Silent Voices

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Some of the points raised by readers in response to Patrick Connellan's article 'Thought For the Play' (February SR) made me feel distinctly uneasy.

While grudgingly giving a token nod to artistic freedom of speech, all three letters then go on to be equivocal as to whether socialists should oppose the Behzti protests or not. Hassan Ali writes that while the original article's defence of the play was 'formally correct', the violence surrounding it was simply 'cause and effect', as Sikh religious leaders were naturally offended by its 'blasphemy'. He then singles out an open letter in defence of the playwright, who was in hiding at the time after receiving numerous death threats, for particular criticism.

Of course, we need to place events and ideas in context. Prejudice against Muslims has been encouraged in order to sell the 'war on terror', while at the same time New Labour has promoted the role of religion in public life. As class-based organisation has eroded over the past 20 years, 'identity' politics has tended to come to the fore, often with secular representation being replaced by religious. This can certainly be seen within the working class Indian population in Britain. For all their talk of 'compexity' and 'context', Hassan and your other correspondents on this issue seem to see one homogenous group of Sikhs. The Behzti controversy was interesting in that it exposed the falsity of that idea. It was essentially about one, conservative, section of the community attempting to silence the voice of another.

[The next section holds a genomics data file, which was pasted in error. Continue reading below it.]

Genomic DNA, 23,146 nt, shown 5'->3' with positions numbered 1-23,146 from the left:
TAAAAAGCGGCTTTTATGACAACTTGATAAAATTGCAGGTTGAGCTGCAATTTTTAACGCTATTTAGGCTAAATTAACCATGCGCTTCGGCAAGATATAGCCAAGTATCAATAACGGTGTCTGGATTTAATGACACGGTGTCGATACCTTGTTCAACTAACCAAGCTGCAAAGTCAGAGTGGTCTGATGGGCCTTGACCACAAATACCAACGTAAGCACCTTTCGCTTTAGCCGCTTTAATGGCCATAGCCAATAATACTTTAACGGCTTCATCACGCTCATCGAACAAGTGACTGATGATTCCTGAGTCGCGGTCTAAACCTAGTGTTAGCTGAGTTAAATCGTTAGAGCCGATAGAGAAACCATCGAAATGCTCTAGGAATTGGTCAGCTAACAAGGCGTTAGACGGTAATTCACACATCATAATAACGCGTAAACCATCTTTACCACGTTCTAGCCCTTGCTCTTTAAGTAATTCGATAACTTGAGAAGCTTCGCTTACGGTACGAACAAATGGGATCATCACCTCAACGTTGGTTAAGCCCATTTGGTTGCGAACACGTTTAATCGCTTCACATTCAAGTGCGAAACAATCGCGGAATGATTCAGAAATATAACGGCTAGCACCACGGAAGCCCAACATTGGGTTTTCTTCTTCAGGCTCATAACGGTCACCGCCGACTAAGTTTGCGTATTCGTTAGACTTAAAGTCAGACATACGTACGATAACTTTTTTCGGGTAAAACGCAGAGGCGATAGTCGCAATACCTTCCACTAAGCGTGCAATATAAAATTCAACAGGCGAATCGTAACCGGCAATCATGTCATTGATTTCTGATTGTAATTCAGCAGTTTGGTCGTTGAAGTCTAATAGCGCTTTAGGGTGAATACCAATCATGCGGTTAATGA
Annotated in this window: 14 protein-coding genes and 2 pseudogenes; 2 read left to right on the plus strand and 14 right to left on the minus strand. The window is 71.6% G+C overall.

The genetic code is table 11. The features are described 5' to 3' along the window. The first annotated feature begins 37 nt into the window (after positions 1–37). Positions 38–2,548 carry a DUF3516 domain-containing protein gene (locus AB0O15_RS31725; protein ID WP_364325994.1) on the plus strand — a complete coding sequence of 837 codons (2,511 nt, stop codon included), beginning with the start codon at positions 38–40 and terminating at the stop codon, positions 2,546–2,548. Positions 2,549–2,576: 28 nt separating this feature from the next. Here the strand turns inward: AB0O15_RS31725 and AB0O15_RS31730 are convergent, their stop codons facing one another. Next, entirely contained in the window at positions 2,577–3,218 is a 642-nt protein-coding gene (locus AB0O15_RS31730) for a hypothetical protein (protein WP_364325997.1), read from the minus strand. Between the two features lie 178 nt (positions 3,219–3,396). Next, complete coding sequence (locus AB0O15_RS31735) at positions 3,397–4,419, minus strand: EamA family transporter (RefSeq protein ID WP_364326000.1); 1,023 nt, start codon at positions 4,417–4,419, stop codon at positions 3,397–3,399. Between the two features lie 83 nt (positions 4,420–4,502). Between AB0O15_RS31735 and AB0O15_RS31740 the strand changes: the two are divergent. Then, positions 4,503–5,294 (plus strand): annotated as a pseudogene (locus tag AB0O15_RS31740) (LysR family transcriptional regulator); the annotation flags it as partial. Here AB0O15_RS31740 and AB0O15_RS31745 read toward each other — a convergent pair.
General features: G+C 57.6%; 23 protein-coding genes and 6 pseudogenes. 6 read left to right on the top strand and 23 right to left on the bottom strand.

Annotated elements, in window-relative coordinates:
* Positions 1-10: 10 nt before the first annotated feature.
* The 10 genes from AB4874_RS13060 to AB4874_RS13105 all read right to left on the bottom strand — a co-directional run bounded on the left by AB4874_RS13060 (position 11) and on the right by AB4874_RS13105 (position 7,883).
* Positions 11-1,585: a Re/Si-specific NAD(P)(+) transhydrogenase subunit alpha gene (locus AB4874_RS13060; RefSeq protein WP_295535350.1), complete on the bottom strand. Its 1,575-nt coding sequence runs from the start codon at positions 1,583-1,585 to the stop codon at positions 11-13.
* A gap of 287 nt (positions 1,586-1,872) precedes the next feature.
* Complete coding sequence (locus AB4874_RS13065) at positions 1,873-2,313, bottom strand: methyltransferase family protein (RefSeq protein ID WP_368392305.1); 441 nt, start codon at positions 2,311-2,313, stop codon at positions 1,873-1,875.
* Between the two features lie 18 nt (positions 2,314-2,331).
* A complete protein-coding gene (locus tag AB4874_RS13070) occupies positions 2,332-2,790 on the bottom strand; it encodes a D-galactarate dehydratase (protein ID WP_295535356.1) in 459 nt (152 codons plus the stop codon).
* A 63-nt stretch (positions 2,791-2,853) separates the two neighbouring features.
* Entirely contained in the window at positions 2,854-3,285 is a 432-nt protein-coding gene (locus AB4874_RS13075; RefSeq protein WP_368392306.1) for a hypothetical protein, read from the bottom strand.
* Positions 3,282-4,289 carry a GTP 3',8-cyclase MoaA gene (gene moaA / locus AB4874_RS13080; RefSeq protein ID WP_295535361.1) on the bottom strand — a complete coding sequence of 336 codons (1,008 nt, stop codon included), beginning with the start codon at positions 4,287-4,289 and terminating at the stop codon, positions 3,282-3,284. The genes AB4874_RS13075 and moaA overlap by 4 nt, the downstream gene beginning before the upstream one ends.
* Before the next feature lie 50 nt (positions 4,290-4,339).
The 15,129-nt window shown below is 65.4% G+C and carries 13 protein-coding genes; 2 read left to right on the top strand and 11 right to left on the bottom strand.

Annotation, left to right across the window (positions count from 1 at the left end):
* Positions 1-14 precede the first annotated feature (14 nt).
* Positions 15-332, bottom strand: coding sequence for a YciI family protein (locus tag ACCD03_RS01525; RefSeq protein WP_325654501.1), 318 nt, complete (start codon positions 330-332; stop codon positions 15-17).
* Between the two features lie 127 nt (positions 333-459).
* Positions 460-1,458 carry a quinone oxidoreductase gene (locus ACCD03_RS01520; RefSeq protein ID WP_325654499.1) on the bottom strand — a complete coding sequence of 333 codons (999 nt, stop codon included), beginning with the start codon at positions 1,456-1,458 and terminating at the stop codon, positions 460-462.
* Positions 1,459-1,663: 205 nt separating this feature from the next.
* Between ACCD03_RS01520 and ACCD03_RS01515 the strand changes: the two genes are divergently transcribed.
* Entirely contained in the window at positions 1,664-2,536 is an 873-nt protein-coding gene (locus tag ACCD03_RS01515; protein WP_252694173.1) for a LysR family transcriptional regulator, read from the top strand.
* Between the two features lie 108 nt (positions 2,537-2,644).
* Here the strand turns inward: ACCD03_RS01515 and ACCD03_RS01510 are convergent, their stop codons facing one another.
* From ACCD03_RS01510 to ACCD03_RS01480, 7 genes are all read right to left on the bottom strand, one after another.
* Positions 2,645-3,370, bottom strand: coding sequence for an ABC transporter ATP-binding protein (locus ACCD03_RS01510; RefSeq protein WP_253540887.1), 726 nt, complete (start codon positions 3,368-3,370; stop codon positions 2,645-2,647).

There clearly was some link between the Behzti protests and those around Jerry Springer: The Opera. The Christian reactionaries who attempted to get Springer banned were clearly inspired by the success of the Sikh protests. The Muslim Association of Britain also subsequently supported the Springer ban. The impulse of religious institutions and leaders is always to ban, censor and intimidate.

Richard Dillon writes that socialists have to draw on the key arguments - no to racism and yes to more spending on involvement in the arts. Yes, OK, but what about censorship? Yes or no to that? I oppose racism and I oppose religious-inspired censorship from wherever it comes.

Keith Copley
London